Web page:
The real estate exam is challenging, lengthy, and only about half of all candidates will pass on their first try. Let’s make one thing clear: This is not the type of exam you should expect to ace, relying purely on what you learned in your pre-licensing course to carry you to a 70%+.
The real estate exam is a 100+ multiple-choice question test lasting 2-4 hours, covering both national and state concepts. To ensure you pass, it’s essential to invest in an exam prep program, take practice exams, learn to focus on question wording, and skip questions to come back to later.
Anyone planning to take a state real estate exam should be studying like their licensure depends on it—because it does. Excellent exam prep comes from having a firm grasp on real estate concepts and knowing how to be a good test-taker. Keep reading to learn about what to expect on your real estate exam and how to prepare for the real estate exam.
What the Real Estate Exam Is Like
You can’t earn your real estate license without passing your state exam first. However, you’re only doing yourself a disservice if you register for a testing appointment without taking the time to learn about the exam. Understanding the content, format, and difficulty you’ll face on the exam can reduce surprises on test day and prepare you better during study sessions.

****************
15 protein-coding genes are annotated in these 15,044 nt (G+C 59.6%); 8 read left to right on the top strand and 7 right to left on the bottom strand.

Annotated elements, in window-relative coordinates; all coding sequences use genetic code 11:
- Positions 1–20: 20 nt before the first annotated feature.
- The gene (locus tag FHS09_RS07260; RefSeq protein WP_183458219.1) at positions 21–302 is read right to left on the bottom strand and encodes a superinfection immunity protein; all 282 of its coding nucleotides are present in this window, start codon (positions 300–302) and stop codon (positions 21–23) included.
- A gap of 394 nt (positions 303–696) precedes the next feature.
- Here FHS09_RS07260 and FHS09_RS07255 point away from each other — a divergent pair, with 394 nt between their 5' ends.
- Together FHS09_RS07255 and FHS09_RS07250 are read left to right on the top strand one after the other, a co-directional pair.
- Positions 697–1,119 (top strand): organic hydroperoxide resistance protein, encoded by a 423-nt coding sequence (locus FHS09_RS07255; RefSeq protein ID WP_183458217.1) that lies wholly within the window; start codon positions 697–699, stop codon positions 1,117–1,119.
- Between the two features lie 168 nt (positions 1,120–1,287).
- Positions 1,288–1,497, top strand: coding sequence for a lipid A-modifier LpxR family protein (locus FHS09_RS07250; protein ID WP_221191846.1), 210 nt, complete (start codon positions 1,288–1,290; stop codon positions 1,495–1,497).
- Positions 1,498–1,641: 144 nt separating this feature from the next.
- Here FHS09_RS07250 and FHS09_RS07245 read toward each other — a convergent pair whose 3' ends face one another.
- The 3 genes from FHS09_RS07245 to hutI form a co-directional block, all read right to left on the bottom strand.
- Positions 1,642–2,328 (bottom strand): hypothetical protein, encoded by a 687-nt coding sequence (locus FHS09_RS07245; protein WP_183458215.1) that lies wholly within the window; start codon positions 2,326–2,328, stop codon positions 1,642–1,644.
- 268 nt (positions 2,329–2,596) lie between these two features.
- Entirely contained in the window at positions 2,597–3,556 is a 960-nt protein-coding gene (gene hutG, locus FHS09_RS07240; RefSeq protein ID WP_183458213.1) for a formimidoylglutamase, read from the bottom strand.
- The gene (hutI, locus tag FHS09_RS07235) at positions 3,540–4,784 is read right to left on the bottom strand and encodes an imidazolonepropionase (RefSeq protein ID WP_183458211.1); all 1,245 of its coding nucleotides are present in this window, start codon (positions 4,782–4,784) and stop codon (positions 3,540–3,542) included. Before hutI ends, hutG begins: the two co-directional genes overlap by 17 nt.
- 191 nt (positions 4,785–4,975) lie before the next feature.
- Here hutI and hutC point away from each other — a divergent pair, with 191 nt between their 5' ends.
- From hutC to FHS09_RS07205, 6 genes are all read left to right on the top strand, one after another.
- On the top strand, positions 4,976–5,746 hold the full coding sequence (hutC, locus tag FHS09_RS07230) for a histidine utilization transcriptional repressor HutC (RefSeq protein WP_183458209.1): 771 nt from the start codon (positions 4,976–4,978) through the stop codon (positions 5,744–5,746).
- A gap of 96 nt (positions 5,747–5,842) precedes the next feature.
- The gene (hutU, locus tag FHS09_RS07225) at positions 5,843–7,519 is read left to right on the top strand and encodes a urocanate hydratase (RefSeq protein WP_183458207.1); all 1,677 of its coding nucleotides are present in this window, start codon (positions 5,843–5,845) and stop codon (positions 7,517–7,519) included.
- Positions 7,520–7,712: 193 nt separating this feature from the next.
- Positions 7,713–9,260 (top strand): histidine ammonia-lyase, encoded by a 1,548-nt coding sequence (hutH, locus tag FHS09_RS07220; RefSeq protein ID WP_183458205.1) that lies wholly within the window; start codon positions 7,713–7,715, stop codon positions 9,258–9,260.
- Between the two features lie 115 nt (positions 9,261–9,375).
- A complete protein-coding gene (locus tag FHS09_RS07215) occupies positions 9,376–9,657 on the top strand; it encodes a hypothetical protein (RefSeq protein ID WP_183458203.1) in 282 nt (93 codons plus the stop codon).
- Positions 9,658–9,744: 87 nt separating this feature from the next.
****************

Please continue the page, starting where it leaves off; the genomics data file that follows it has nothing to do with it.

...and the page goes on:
Let’s dive in headfirst and discover what the real estate exam is like.
The Test Format
Considering some states require at least 100 hours of pre-licensing education, you likely have first-hand knowledge of just how complex and wide-ranging these concepts can be. However, your biggest hurdle on test day probably won’t be the content, but rather how the test is formatted.
Here’s what to expect.
The state real estate exam usually has between 100 and 200 questions, with most questions being lent to national real estate concepts—the remaining questions are state concepts.
All exam questions are multiple-choice with at least three answer choices and only one correct answer for each. Do not expect any open-ended questions where you’ll be able to explain your answers in-depth.
Most states require candidates to complete the real estate exam at an approved testing facility within the state that hosts a computer examination. However, some states may still administer a traditional hardcopy of the exam.
During the exam, you’ll be able to go back and forth between questions and sections before ultimately submitting the entire test. Regardless of the format and number of questions, your state will likely require a 70%+ to pass.
The Types of Content
Generally, assume that any content you reviewed in your pre-licensing course is “fair game” on the state real estate exam. Like your classes, your exam will include both national and state concepts, with some states even dividing the test into two distinct sections to reflect that.
- 15%: Property ownership & land-use regulations